How I Use Missive to Grow Missive.
My name is Luis; I joined Missive at the end of 2019 to fill the challenging position of Growth Lead. It can be a somewhat ambiguous and broad title, but it suits the objective and span of the tasks.
Lately, we've been working closely with a few customers who wish to share their stories on how they use Missive in their daily operations. I thought maybe some of you might be interested to know how we use Missive in Missive.
This article is divided into six major projects, each one with an explanation of how I use Missive to execute them.
1. Homepage redesign
The first big project I worked on was to redesign the homepage. Its narrative was quite feature-centric, instead of focusing on Missive's value proposition.
Naturally, a to-do list was needed. So I created a conversation in Missive with a checklist of all the elements required to get the project done.
Inside this general project space, I linked other conversations with more specific subjects, such as design mockups, screenshots of other websites for inspiration, links about UI, etc.
Creating conversations scoped by theme allowed me to run the project nice and orderly. I could ask for feedback on each subject separately, and still keep a birds-eye view of everything.
2. Social proofing
We needed to add social proofing to the new homepage. So we came up with the idea of creating a Hall of Praise to address the lack of reviews on the website. The Hall of Praise is a central place where we show all the amazing feedback we received from customers.
The most challenging part of this project was to get consent from all these customers; we needed to contact dozens of them. Each email was personalized to include the quote they had kindly shared with us. This is how we did it:
We created a shared label "Quotes" to identify all emails that contained a quote.
Then we created a canned response with the body of the email. We created an "Approved" nested shared label inside "Quotes". We used it to mark the emails where customers gave the green light to cite their words in the Hall.
In case you find it useful, feel free to copy the text we used:
We have built a new section on our website, where we display quotes from our best customers. I'm reaching out to see if we could:
1. Use the message you sent us?
2. Could we also display your name and last name?
3. Could we display your company name/logo?
We understand if you prefer not to participate in this.
Thanks again for the encouraging message, and have a nice day!
I would say we got an 85% positive response rate.
3. Customer Stories
Case studies are fantastic tools to explain the value of your product in a real-life scenario. Nothing speaks louder than a genuine customer describing how, by using your product, their business improved.
Missive is awesome, totally changed the way we work as a business.
Jonathan J. | Scratch
In this case, we selected a few customers and emailed them to know if they would be onboard. Missive shined in this project since many collaboration features were employed — for instance, the internal chat feature, which was used to discuss which candidates were ideal.
Or further along the process, once a mockup was done, I could quickly receive feedback from the screenshots I posted in the project's conversation.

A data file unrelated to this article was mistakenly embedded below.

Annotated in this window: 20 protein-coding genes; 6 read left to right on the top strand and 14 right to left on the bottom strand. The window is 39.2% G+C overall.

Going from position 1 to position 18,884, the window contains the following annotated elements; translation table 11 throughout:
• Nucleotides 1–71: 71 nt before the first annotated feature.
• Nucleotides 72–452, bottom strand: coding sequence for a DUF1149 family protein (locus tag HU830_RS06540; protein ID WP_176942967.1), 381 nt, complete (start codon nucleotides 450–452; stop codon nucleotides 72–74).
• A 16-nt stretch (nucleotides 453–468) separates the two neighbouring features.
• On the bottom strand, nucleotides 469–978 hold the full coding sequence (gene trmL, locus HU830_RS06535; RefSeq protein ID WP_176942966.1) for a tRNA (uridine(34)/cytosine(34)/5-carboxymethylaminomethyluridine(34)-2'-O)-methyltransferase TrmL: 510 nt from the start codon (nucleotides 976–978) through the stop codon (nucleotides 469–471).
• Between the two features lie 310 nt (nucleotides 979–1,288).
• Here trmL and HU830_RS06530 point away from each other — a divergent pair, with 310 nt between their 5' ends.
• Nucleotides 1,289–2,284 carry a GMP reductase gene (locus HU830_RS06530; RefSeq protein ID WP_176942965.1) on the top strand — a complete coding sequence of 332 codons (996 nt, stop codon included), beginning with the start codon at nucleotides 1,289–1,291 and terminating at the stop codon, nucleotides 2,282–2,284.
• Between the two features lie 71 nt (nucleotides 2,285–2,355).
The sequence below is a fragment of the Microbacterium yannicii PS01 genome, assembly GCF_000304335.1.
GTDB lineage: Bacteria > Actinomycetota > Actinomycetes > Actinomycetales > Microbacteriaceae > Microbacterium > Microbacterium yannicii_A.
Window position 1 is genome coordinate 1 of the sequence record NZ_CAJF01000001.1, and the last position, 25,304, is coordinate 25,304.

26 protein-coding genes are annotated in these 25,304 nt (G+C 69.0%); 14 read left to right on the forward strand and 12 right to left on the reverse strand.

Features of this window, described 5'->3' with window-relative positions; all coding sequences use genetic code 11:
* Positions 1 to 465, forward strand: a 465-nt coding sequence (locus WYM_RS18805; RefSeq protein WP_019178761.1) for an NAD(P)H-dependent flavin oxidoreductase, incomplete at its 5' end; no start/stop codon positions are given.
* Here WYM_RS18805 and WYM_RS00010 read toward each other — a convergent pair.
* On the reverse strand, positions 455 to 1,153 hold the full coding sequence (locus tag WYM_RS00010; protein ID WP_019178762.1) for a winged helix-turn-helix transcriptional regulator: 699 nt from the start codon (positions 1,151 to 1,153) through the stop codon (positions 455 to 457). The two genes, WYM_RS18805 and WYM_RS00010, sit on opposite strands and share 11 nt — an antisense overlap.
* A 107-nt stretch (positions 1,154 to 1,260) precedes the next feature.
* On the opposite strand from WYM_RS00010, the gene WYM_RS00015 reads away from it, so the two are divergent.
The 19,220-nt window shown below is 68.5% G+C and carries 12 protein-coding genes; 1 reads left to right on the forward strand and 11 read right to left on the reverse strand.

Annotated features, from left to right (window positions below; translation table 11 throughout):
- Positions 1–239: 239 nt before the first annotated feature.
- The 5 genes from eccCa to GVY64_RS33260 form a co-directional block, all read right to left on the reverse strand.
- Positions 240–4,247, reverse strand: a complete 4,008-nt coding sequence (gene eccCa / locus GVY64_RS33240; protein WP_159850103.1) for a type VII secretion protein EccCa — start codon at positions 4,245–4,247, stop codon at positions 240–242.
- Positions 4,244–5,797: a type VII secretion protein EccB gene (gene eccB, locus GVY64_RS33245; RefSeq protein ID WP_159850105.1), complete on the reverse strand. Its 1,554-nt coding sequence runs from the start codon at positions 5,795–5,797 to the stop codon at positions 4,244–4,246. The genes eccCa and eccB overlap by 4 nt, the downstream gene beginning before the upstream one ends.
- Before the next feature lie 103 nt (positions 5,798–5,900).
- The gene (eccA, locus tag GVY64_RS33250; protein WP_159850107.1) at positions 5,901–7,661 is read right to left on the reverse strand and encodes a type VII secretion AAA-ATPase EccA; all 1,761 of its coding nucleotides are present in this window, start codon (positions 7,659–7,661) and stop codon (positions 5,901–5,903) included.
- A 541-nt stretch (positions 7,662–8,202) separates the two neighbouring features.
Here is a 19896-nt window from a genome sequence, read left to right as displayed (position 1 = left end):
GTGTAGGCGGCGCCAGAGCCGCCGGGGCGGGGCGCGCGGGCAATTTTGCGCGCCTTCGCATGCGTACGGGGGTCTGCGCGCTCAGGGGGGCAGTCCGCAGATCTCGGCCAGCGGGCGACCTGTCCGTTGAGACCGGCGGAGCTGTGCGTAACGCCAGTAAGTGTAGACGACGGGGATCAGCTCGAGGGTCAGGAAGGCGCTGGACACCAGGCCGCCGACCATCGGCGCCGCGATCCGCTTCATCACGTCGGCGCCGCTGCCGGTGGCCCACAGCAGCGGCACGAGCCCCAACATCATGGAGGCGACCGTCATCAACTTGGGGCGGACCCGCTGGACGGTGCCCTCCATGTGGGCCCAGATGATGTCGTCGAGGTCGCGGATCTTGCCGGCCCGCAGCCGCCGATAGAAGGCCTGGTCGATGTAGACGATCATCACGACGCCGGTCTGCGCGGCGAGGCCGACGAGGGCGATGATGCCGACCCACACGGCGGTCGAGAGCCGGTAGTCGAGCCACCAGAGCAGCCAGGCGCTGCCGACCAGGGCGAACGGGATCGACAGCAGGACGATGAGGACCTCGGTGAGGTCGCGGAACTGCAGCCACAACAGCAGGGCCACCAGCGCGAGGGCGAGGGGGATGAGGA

To keep candidates organized, I created a shared label "Case Study" and a rule that automatically snoozed conversations that had the label mentioned above. This ensured a proper follow-up in case no reply was received from the candidate.
Make sure to read some of our compelling case studies.
4. Blog posts
An essential part of our marketing strategy was giving new life to our blog by trying to steer off from posting only about feature announcements.
We're now focusing on creating practical guides of how you can use Missive and get a tangible benefit from it. Like this post on how to delegate email or this other about providing stellar customer support.
I usually create a conversation for the blog post and tag it with a "Blog" shared label. This will automatically share the discussion with other stakeholders, but they will not be bothered with notifications until I choose to tag someone.
Once I'm done drafting the text, I usually @mention a teammate who acts as an editor. He starts giving feedback, checks typos, etc.
Once I have the final version, I start working on the local instance of Missive on my computer and push the branch in Github. Missive hosts and maintains an integration with Github, so all activity is shown directly in the app.
I usually merge the initial blog post conversation with the pull request to keep everything in a single thread. If changes are needed in my code, all comments will appear in one Missive conversation.
Keeping a newsletter exciting is hard, especially for a small SaaS. Fortunately, we found a format that has been embraced positively amongst our customers.
One of the most visited pages on our website is the changelog. Unlike other companies, we don't stick to technical entries. We include many types of content there, from new features and bug fixes to new blog posts.
Once again, the collaborative nature of Missive is a great time saver.
I usually build our custom newsletter (you can download it here) and upload it to the email marketing tool we use and send a test to my email. I then @mention the team and ask for feedback.
If customers respond to the newsletter, we can also turn their feedback into actionable tasks and assign them to the appropriate team member — all within the same app.